Another little morsel I can share: I just introduced some new characters! :) I'm growing to like them as I develop them (well, not the one who's a villain). I have always loved scouring baby name books and finding cool names. I've researched "wolfy" names for both books, so be sure to look up my characters' names if you don't know what they mean, and you might find some of the werewolves (and others) have appropriate names! ;) #PunsIntended
Also, a theme I have noticed developing in Book 2 is family. I have a big, loving, close-knit extended family, and we've had monthly parties for most of my life (not during COVID, sadly...I really miss those...). Every family has different relationship dynamics, and I like to explore relationships in my writing.
I know I'm deviating from a certain trend in young adult fiction by having my main character's parents be alive, but I would love to show that a YA main character can still be independent and grow and be her own person with parents around. (At least, around a little bit; Melanie's still live 10 hours away.) It works in By These Ten Bones...which I've read maybe 10 times! In fact, conflict with a parent can help the character grow and become independent, assertive, and/or proactive and drive the plot.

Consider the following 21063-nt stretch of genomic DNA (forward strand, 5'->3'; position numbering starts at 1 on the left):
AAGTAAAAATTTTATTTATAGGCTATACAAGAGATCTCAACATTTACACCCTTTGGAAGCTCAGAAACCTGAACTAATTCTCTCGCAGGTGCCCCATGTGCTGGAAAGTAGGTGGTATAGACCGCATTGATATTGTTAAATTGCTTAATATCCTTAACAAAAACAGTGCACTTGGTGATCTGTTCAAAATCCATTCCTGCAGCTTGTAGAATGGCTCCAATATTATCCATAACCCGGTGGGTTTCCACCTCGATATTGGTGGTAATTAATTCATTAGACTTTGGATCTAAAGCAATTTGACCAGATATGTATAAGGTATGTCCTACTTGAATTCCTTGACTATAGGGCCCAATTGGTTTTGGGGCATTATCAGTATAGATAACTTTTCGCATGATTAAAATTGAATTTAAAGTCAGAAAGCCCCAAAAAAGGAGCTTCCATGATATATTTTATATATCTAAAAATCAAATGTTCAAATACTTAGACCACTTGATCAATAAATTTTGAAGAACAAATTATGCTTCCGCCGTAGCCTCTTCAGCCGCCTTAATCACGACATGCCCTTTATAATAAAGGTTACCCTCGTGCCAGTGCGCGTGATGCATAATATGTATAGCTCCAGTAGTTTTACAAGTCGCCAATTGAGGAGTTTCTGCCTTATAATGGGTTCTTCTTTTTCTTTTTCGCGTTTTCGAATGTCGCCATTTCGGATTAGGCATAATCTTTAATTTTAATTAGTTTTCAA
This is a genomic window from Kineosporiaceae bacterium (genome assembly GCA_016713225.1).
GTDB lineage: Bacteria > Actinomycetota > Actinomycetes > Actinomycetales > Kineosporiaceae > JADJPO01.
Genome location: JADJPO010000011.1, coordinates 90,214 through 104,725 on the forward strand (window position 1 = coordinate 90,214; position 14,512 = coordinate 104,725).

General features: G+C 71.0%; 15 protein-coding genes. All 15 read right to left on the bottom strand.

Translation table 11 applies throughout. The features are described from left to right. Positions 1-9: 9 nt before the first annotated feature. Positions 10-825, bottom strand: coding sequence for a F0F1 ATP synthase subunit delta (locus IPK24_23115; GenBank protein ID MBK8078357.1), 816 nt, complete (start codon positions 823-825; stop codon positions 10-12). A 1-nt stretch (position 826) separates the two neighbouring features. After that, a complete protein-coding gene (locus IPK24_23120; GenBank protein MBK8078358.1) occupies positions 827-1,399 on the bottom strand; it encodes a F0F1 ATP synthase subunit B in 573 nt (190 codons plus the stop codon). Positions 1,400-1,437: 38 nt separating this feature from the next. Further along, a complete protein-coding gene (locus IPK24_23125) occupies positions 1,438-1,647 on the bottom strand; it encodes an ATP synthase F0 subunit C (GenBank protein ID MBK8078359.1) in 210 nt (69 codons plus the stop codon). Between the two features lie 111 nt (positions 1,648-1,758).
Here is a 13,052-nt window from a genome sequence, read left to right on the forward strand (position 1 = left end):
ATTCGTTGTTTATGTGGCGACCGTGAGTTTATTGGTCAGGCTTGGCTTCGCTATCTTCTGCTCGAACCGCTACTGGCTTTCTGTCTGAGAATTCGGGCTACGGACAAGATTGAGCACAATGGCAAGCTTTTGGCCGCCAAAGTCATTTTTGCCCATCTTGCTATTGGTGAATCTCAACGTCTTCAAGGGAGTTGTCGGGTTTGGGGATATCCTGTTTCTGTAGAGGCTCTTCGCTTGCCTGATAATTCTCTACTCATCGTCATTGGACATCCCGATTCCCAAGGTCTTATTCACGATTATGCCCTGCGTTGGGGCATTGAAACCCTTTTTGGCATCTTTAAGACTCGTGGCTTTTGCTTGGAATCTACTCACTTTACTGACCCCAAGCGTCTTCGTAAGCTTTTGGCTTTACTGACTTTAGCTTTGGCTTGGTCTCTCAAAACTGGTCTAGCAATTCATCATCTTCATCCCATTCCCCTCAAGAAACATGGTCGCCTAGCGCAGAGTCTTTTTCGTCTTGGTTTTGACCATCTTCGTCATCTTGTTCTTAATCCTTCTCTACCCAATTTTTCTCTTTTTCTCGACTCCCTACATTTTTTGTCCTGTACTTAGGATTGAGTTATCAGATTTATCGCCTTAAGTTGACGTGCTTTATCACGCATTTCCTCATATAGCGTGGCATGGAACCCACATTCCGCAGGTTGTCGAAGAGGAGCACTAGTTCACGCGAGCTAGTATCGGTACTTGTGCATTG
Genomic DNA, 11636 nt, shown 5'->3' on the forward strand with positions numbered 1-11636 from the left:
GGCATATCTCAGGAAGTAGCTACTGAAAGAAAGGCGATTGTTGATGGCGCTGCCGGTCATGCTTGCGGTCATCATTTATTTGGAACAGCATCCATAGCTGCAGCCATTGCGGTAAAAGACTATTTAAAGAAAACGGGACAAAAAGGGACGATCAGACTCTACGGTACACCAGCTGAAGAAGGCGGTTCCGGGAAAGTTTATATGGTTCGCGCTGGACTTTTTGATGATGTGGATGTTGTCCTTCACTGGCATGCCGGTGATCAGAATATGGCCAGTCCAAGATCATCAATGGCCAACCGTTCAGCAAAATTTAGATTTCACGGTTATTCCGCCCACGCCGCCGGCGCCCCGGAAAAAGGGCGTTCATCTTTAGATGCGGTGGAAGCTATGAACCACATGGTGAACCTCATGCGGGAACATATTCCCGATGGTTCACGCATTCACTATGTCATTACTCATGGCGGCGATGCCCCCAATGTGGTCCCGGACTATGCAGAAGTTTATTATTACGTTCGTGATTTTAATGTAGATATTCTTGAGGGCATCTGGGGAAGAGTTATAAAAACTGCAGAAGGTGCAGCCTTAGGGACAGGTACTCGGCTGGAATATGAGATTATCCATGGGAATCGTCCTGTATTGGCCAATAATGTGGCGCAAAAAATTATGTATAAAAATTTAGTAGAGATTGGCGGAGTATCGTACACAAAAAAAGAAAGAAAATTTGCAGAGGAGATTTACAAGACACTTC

Looking back at my college self, when I was Mel's age, I can tell that I was still pretty immature in some ways. There was a lot I didn't know. College students are still coming of age - there's no "magic number" age when one is fully an adult; it's different for everyone. Diversity is fun! Also, we know that the prefrontal cortex isn't fully developed until around age 25. But that doesn't mean, if a parent is in the picture, their shadow has to loom over the YA main character.
Not to mention: every main character can't be an orphan, especially one with no siblings, aunts, uncles, grandparents, etc.* Come on, people. It's just not realistic. ;P
So, to the other writers out there: Don't feel like your story has to fit in any boxes you don't want it to fit in. Explore what you want to explore! To quote Ms. Frizzle: "Take chances! Make mistakes! Get messy!"
It doesn't come naturally to me, but I have definitely been learning to take her advice. :)
Well, best get back to work! Bzzzzzz, bzzzzzz....
P.S. I know some of you are patiently but eagerly waiting for Book 2. You're AWESOME and I love you and want you to know that you're a major driving force that's helping me work on it regularly now! So thank you for your support and patience! <3 <3 <3
In the meantime, go read Thinklings' other books.... ;)
*I'm making absolutely no digs at any story w/ an orphan MC. C'mon, there's Harry Potter. Frodo's parents are dead (yeah, he's older, and LOTR's not YA, but...). Skate the Thief is another great YA book whose MC, at 9 yrs old, is an orphan. In The Cosmic Turkey, the MC's parents are still alive...but they're on another planet and don't really enter the plot - another strategy to avoid having to kill those poor people who happened to birth a main character! ;P
Hehe, that reminded me of this meme (I have much love and fondness for anime, but this is still funny!!):
Sarah Awa lives in Ohio with two hairy guys and writes books about werewolves.